I had a quick count up last night and found that I already have some details for half of them, so that only leaves me another 32 ancestors to go.

I realise that 32 ancestors in a weekend is probably not going to be achievable, especially as some of these individuals are going to require a trip to the record office or London Family History Centre.

So in the next few weeks, as I transition from organising to researching, I am going to start doing some groundwork, pick off some of the easy ancestors and identify some of the problem ones.

I also need to go through and make sure I have all the details for the earlier generations and make sure I have all the basic information for them, so that means birth, marriage, death (or baptism and burial) and census details for all available years. Fortunately I can run a query on Family Historian which will show me which data I have and what is missing.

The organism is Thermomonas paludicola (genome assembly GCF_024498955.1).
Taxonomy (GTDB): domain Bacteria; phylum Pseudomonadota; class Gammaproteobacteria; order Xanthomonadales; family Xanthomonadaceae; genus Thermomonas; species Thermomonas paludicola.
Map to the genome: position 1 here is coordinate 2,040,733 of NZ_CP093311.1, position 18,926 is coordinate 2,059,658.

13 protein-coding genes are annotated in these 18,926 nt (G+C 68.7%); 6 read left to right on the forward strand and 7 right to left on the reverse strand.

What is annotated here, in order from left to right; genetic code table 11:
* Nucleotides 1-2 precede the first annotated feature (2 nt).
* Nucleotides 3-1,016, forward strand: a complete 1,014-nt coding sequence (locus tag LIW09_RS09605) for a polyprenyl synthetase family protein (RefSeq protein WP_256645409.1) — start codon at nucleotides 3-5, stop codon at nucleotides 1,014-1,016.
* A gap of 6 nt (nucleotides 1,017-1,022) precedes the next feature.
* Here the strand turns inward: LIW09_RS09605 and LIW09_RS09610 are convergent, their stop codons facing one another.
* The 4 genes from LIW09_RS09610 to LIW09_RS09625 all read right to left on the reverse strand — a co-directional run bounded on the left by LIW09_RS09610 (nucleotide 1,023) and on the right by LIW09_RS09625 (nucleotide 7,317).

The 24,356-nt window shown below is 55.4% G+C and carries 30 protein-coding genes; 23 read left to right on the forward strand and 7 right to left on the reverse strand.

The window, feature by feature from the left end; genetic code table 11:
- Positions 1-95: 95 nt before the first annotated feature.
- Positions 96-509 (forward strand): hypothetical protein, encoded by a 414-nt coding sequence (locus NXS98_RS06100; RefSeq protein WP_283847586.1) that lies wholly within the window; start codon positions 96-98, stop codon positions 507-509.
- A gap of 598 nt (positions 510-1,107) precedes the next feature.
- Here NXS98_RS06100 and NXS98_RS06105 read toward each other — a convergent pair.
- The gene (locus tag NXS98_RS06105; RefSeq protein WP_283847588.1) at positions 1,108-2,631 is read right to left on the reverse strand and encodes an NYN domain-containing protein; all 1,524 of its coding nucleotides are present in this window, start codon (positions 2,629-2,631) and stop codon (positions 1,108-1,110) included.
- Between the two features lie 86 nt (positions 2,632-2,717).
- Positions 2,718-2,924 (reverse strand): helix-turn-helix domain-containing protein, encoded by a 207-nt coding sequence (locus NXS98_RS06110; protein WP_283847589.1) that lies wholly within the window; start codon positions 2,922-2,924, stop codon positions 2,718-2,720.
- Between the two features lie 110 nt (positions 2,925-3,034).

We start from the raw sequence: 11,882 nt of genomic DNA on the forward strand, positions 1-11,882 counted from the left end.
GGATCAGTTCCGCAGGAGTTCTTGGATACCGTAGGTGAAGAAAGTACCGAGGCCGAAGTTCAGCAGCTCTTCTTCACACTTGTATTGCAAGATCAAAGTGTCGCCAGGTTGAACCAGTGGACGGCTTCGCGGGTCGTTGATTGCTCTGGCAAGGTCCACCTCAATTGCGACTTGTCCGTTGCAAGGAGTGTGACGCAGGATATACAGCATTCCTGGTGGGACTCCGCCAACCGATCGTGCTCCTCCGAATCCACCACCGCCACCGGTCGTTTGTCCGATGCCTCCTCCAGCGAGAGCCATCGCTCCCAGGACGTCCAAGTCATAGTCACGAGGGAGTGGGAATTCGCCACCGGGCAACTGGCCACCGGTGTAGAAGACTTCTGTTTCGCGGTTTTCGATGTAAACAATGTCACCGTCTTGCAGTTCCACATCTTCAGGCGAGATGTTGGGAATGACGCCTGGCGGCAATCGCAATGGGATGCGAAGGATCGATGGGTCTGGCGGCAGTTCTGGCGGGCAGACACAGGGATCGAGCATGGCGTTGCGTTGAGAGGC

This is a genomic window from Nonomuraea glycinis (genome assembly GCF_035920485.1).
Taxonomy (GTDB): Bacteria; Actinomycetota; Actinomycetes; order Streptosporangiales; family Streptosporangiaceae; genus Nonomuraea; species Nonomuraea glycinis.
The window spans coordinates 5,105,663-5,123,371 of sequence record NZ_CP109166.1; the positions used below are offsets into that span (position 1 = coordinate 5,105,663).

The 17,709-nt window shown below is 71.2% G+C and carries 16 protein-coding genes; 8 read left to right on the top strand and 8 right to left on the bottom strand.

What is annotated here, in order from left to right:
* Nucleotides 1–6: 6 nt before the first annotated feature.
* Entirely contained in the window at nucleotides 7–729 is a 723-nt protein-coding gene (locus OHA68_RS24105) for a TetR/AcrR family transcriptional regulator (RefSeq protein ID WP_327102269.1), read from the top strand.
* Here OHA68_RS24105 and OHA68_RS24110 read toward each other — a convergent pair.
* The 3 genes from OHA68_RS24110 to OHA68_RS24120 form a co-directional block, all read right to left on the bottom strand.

And the reason why I want to do this? Well, by the end of the year I would like to have printed a family tree of all my ancestors. Not as a Christmas present for anyone in particular (other than me), but as a talking point for when the family gathers at that time of year, hopefully to stimulate a bit of interest in our ancestry.

So by the end of October I would like to have the majority of the research done, I can then spend November adding as many photos as possible and worrying about presentation and then in December I can get it printed, and perhaps a working copy to scribble on around the table after Christmas dinner.